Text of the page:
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Alcohol and Headaches

By: Ian Murnaghan BSc (hons), MSc - Updated: 15 Feb 2014 | comments*Discuss
Alcohol Headaches Migraines Cluster Pain

For people who are prone to headaches identifying triggers is an important part of pain management. Alcohol is a common headache trigger for those who already suffer from headaches and on top of that, those who are usually headache-free will still suffer headaches from the hangover effect.

Headache Triggers

Alcoholic drinks contain ethanol, which can contribute to headaches through various mechanisms. Headaches begin from blood vessel vasodilation and ethanol can prompt these changes. In addition, ethanol is a diuretic and prompts the urinary loss of several vitamins and minerals, as well as causing dehydration.

Headaches may occur shortly following consumption of alcohol or the next morning, with the infamous 'hangover.' Those occurring shortly after tend to indicate specific alcohol sensitivity and are more likely to occur in people who already experience migraines or other such headaches.

Cluster headaches, in particular, are triggered by alcohol. For some people, it is the precise type of alcoholic drink that causes a headache. A person may experience a headache from one glass of wine but find that he or she can drink several shots of vodka without suffering from a headache. Even within wines, for example, some may find that a glass of white wine causes no problem yet red wine leaves them with an excruciating migraine. Red wine contains tyramine, which is a known migraine trigger and so avoidance of red wine may be necessary for some people.


A hangover is essentially a toxic reaction to alcohol and can even be considered food poisoning. Alcohol is a diuretic, thereby flushing fluids from your body, and will generally leave you quite dehydrated as well as contributing to a headache. Many of the impurities in addition to the alcohol itself can leave your stomach feeling upset and uncomfortable. Symptoms of a hangover include:

  • Headache
  • Extreme thirst
  • Nausea
  • Vomiting
  • Fatigue
  • Diarrhoea

There are several things you can do to avoid a hangover and the subsequent headaches that occur, with complete elimination of alcohol being the obvious one. Other tips include:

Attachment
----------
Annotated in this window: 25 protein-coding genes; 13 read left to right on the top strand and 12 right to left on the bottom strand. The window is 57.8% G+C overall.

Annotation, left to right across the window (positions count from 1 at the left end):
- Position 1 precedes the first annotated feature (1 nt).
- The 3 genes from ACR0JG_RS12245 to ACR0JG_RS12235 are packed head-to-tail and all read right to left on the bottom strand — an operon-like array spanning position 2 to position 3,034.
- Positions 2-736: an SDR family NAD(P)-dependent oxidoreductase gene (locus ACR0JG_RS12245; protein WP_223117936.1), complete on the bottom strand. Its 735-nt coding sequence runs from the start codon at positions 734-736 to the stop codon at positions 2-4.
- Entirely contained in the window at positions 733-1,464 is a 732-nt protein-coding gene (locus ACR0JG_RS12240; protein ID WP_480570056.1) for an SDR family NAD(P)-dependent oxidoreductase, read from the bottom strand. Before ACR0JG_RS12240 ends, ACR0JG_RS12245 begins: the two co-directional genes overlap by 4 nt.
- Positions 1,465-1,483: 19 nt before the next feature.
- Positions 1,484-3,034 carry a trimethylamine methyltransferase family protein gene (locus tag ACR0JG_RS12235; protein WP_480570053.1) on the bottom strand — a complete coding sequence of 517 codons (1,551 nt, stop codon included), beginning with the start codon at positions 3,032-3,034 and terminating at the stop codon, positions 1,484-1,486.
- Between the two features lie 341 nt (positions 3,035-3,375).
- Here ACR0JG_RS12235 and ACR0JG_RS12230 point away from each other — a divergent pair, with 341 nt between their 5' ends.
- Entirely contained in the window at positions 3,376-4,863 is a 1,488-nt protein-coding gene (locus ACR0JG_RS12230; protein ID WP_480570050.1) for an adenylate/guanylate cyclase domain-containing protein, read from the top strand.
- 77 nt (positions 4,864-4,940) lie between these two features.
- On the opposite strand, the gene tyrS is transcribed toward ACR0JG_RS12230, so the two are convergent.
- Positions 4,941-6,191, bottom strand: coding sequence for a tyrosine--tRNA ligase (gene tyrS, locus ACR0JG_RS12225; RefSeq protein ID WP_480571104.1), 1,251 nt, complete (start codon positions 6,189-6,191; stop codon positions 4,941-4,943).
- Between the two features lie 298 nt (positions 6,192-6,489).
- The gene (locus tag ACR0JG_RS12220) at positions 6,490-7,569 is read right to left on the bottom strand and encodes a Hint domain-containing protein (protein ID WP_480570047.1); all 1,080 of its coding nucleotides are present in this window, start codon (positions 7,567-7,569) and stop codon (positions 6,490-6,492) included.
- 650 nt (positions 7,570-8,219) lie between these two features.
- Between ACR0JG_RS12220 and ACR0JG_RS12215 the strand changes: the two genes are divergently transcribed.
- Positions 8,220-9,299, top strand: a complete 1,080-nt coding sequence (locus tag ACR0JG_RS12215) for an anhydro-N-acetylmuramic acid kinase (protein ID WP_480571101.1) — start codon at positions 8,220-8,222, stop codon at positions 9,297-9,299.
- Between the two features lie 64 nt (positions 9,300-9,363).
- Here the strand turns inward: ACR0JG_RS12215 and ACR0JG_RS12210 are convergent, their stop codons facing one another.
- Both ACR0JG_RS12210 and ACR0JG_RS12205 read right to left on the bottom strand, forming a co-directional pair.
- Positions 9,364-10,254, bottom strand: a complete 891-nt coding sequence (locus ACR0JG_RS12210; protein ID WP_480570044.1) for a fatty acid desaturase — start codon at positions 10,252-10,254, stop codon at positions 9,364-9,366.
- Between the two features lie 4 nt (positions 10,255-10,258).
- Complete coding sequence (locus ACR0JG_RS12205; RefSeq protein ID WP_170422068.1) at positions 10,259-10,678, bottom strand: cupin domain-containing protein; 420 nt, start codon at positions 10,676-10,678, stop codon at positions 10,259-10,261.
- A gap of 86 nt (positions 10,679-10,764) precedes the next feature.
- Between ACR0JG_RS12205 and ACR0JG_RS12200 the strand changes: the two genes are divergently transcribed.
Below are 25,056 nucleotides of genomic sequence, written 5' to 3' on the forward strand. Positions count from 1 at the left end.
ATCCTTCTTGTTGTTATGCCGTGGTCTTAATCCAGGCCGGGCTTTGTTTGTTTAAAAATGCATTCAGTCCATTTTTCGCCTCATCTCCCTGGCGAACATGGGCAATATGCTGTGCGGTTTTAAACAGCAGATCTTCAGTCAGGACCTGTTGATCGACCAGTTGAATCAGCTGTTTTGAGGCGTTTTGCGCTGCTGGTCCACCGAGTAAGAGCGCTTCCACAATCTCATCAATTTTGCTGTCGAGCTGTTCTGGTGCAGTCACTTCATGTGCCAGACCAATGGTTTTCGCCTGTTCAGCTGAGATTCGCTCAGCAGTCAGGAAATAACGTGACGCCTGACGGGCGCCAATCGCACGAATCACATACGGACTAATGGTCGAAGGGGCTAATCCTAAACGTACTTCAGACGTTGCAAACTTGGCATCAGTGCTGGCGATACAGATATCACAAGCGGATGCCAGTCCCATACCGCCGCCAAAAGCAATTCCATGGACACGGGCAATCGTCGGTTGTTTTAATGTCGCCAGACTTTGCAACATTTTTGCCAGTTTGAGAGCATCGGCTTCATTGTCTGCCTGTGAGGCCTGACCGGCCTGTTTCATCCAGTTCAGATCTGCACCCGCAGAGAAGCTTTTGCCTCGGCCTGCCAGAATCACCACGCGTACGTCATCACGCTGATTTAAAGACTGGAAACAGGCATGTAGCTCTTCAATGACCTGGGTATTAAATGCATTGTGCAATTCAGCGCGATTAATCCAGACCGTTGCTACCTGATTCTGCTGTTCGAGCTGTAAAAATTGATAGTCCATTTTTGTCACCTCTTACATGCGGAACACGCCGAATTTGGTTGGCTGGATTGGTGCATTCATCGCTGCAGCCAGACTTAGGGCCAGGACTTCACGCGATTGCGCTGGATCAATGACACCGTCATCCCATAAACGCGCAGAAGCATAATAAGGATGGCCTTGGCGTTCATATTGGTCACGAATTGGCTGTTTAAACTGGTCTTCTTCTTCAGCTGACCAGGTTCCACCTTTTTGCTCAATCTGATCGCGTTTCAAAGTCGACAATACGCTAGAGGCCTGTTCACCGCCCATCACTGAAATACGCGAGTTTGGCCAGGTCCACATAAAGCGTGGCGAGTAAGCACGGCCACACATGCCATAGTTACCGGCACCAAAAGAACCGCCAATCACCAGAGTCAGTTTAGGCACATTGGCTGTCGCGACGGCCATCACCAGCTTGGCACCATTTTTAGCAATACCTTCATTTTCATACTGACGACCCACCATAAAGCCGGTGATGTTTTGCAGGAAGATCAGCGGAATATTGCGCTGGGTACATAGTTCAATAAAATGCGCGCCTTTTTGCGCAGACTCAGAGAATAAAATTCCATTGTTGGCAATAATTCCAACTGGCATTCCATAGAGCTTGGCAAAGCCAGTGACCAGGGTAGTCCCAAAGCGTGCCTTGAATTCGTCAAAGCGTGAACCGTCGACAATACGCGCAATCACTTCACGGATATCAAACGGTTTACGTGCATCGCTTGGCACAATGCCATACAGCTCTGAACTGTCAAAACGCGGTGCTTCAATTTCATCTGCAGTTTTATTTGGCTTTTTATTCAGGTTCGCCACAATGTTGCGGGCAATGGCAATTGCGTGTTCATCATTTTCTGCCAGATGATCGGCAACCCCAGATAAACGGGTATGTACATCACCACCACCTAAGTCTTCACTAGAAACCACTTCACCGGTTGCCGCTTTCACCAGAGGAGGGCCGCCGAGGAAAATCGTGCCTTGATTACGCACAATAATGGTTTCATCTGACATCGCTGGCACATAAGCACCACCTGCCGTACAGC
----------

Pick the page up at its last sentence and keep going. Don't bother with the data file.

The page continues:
• Hydrate yourself prior to drinking with either water or sports drinks.
  • Limit the amount of alcohol you consume to one or two drinks.
  • Avoid those drinks that trigger headaches, such as red wine, for example.
  • Eat before you drink, with a focus on sufficient fat. Fat takes the longest to digest of the macronutrients, and will help to slow the absorption of alcohol.


Be extremely cautious the next day if taking any painkillers for your headache, as alcohol still in your system combined with painkillers such as acetaminophen can have dangerous effects. Be sure to drink water to combat the dehydration caused by the alcohol. Many people drink coffee the next morning but as coffee it also a diuretic, this will only increase your dehydration and may also further upset your stomach and intensify your headache.

Alcohol Safety

You are the one to decide how much alcohol you can safely consume before you suffer from a headache. You may need to make a note of which drinks seem to trigger your migraines or other headaches. If you are fortunate enough to normally be headache-free, taking a little extra care before, during and after drinking by eating a balanced meal, drinking sufficient fluids and avoiding excessive amounts of alcohol can help prevent a hangover headache the next day. With a little extra effort in looking after yourself, you should be able to enjoy a few drinks and your body will thank you the next day. You'll feel better for it and can avoid those painful headaches.

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I have been suffering with a constant headache for 22days now and nothing seems to work. Last night while out I had a small glass of wine and instantly my headache got worse making me feel dizzy and nauseous. I have always drunk alcohol and never experienced anything like this, is there any explanation?
kell - 15-Feb-14 @ 5:32 PM
After suffering with migraine from drinking lager for years.I did wonder if it was a chemical present in certain drinks as I can drink other types of alcohol with having the same effect. Reading these articles have been extremely useful. Thank you.
julia - 3-Feb-14 @ 6:48 AM
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